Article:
Volume 92, Issue 8

Wednesday, September 16, 1998

wheeling and dealing


ARTS AND ENTERTAINMENT
 

Rounders deals an ace


Gazette File Photo
IF YOU CAN'T TELL WHO THE SUCKER IS IN THE FIRST 10 SECONDS, THE CHANCES ARE IT'S PROBABLY YOU. Matt Damon and Ed Norton deal the chips in the new film, Rounders.


By Christina Vardanis
Gazette Staff

Matt Damon has been dealt a winning hand.

Since his breakthrough with last year's Oscar winner Good Will Hunting, he's worked with Hollywood heavyweights Robin Williams, Tom Hanks and Steven Spielberg (Saving Private Ryan). In his new eye-opening film Rounders, directed by John Dahl, Damon finds himself opposite the poker faces of screen legends like John Malkovich (Of Mice and Men), John Turturro (Quiz Show) and Martin Landau (Ed Wood). If acting is anything like playing poker, Damon is certainly drawing aces.

Rounders is set against the backdrop of an underground New York City poker world, built on a hierarchy of money. With links to the mafia, opening bets of $10,000 and a fat dirty guy named "Grandma" collecting money, these aren't exactly Vegas tourists playing for kicks. It's an entire culture focused around hustling, adrenaline, skill and the ability to read others with the glance of an eye. There's simply no room at the table for luck.

Damon plays Mike McDermott, an aspiring young law student who loses everything at one hand of "Hold 'Em" with Russian card shark Teddy KGB (Malkovich), the Godfather of the gambling underworld. After swearing off cards, McDermott finds himself lured back to the table by helping an old friend named Worm, played fantastically by Edward Norton, pay off some old debts. The result is an intriguing peek into a mind controlled world ruled by addiction. Respect and reputation hold more weight in this high-stakes world than daily profits.

The strength of this movie is in its almost comic book characters that are played exceptionally by the cast, creating a surreal environment that is still made accessible by McDermott's normalcy. The opportunity for Damon to be an apprentice under such great talent has paid off. His performance is subtle but strong as he portrays an "average Joe" with an exceptional skill for reading other people's cards blind. At times, the dialogue which reveals McDermott as a poker prodigy, is reminiscent of good ol' Will Hunting but for the most part the character is original.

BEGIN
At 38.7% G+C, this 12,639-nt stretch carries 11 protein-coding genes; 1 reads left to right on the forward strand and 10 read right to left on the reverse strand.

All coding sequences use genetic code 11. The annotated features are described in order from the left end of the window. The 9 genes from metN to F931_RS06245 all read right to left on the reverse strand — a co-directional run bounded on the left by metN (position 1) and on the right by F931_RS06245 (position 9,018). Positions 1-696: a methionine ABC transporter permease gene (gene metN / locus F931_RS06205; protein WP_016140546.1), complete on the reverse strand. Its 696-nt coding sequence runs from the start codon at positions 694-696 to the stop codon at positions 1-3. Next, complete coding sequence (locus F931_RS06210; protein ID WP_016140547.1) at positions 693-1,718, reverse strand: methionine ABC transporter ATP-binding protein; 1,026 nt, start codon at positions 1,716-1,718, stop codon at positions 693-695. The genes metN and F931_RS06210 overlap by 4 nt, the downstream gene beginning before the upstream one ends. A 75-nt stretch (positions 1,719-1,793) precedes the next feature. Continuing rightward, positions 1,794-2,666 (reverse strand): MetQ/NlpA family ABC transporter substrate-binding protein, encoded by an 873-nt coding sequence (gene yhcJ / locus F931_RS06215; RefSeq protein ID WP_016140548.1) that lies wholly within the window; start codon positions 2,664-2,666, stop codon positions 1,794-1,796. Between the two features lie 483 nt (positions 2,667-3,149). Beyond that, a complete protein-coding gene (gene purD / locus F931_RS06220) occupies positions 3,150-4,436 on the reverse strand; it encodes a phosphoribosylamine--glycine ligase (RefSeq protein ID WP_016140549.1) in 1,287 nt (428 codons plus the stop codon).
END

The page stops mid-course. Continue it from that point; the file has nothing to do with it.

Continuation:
Surprisingly, Norton is the stand-out performance in this star-studded cast. His appearance and character embody his name, as he worms his way through seedy poker houses, hustling up enough money to pay off what he owes. Norton commands pure hatred from the audience – this is the guy even Mother Teresa couldn't love.

Malkovich's thick Russian accent and eccentric ways are completely over the top, but they work within the film's stylish setting and cinematography. Turturro reconfirms his title as the coolest actor of the decade, with an attitude and omnipotence that carry an aura of absolute power. When these intriguing characters embrace their surroundings and start their fast-paced dialogue filled with the technical terms of poker, insults and threats, it becomes a captivating world drawing in the audience, with or without consent.

This involuntary participation of the viewer is the most fascinating aspect of the film. The world of gambling is by no means glorified. It's a world that's full of brutal beatings, void of personal relationships and always sleeping with one eye open. And yet during the entire film, the idea of sitting at a table with volatile strangers who are out for your money and your blood comes across as strangely enticing. As the credits roll, the instinctive desire to call up some buddies and play a five card stud all night is overwhelming.

The realization that no one is immune to the seduction of such a lifestyle makes for an extremely captivating and enlightening film. No bluffin'.


To Contact The Arts and Entertainment Department: gazette.entertainment@julian.uwo.ca

Copyright The Gazette 1998